Tuesday, June 22, 2010

Grass Roots: African Origins of an American Art

Grass Roots: African Origins of an American Art presents the remarkable beauty of coiled basketry and demonstrates how the utilitarian rice fanner and market basket can be viewed simultaneously as objects of use, containers of memory, and works of art. Grass Roots features approximately 225 objects including baskets from the Lowcountry of South Carolina and Georgia and from diverse regions of Africa, as well as African sculpture from the rice-growing societies which, through the agency of the trans-Atlantic slave trade, exported their cultures to America.

In this exhibition, running from June 23, 2010 - November 28, 2010 at the Museum for African Art, the humble but beautifully crafted coiled basket becomes a prism through which audiences will learn about the creativity and artistry characteristic of Africans in America from the 17th century to the present. Grass Roots traces the parallel histories of coiled baskets in Africa and America starting from the domestication of rice in Africa two millennia ago, through the history of the trans-Atlantic slave trade and the Carolina rice plantation, to the present. Early examples of basketry from both Africa and the Americas show the striking similarity between the coiled baskets used to winnow and transport rice on both sides of the Atlantic. By following the trajectories of African and African-American baskets and their makers, the exhibition illuminates the origins and evolution of an ancient art in the global economy and interprets under-explored areas of American and African history. Paintings from the early 20th century, archival and contemporary photographs, and interpretive texts, show visitors how the coiled basket is a repository of history as well as an aesthetic object of beauty.

On both continents, as the original agrarian context for baskets disappeared, changing definitions of art and craft created new audiences for baskets; what was once a utilitarian object became a valued commodity and, in some cases, a magnificent work of art. In Georgia and South Carolina, as in south and western Africa, virtuoso basket makers now prize form over function; craftsmanship, sensitivity to materials, ingenuity of design, and seriousness of artistic intention have become important arbiters of value. Once fabricated to winnow rice and hold food, tools, and valuables, the coiled basket is admired today for containing and shaping space itself. There will be five short films that feature basket makers demonstrating their techniques and telling their stories. "The local community of basket makers, many of whom have made baskets that are in the exhibition, is proud to be involved with this project," said Thomasena Stokes-Marshall, Project director for the annual Sweetgrass Cultural Arts Festival held in Mount Pleasant, home of the original sweetgrass basket makers.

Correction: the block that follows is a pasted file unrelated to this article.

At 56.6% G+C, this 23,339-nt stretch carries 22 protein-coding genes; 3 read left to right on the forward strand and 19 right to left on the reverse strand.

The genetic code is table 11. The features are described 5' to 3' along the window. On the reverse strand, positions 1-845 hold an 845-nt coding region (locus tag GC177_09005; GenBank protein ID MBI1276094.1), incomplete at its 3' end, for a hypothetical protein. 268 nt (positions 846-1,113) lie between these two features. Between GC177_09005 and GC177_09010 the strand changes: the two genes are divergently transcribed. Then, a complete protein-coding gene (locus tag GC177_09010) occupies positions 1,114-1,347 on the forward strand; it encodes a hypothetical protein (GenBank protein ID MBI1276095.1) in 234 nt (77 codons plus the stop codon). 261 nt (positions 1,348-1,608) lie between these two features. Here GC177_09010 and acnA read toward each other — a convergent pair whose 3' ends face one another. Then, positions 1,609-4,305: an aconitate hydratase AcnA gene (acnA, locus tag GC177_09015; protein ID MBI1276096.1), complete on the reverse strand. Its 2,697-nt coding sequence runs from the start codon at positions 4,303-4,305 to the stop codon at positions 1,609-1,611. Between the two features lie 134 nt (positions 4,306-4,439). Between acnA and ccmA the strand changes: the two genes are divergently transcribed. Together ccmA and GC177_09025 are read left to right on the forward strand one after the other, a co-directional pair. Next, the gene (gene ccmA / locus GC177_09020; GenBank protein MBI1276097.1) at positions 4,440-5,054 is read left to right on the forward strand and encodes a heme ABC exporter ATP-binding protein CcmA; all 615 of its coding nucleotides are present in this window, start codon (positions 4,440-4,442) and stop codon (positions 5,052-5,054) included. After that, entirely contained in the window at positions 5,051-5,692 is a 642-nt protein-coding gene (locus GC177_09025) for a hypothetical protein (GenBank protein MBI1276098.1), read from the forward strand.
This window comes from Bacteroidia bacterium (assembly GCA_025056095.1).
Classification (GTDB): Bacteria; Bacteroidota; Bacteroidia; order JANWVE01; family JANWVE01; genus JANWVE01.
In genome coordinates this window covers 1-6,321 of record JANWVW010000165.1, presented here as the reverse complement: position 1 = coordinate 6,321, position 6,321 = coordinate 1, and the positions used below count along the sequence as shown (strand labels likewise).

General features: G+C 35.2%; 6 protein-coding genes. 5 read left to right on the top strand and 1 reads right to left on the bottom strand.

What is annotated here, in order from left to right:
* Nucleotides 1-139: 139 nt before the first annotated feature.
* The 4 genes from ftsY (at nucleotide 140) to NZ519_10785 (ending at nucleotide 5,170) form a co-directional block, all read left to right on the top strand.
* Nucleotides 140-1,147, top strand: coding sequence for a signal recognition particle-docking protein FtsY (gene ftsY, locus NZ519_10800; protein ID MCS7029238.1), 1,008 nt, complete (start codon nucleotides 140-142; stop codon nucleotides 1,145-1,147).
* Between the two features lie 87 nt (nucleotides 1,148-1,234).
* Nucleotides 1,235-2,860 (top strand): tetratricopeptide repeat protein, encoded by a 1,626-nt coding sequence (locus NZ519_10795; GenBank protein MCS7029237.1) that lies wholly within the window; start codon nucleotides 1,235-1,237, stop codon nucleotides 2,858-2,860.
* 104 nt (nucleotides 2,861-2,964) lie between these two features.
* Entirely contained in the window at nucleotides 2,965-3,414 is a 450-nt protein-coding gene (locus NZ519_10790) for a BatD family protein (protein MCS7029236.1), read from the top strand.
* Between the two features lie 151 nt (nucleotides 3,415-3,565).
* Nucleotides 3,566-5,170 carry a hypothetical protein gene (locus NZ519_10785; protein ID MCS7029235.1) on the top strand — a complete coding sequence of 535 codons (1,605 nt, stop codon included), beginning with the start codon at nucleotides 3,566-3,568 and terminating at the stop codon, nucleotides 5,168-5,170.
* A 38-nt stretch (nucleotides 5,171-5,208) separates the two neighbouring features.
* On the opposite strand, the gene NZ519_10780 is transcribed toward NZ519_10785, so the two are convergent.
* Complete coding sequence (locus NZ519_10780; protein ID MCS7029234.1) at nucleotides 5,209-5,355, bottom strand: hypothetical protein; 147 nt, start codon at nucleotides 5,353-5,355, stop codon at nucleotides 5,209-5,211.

Grass Roots, organized by the Museum for African Art in New York in collaboration with the Avery Research Center for African American History and Culture at the College of Charleston and the McKissick Museum at the University of South Carolina, is curated by Enid Schildkrout and Dale Rosengarten with input from an advisory board of eminent social historians, art historians, anthropologists, and contemporary basket makers. A 272-page catalogue will accompany the exhibition, as well as a 30-minute film.

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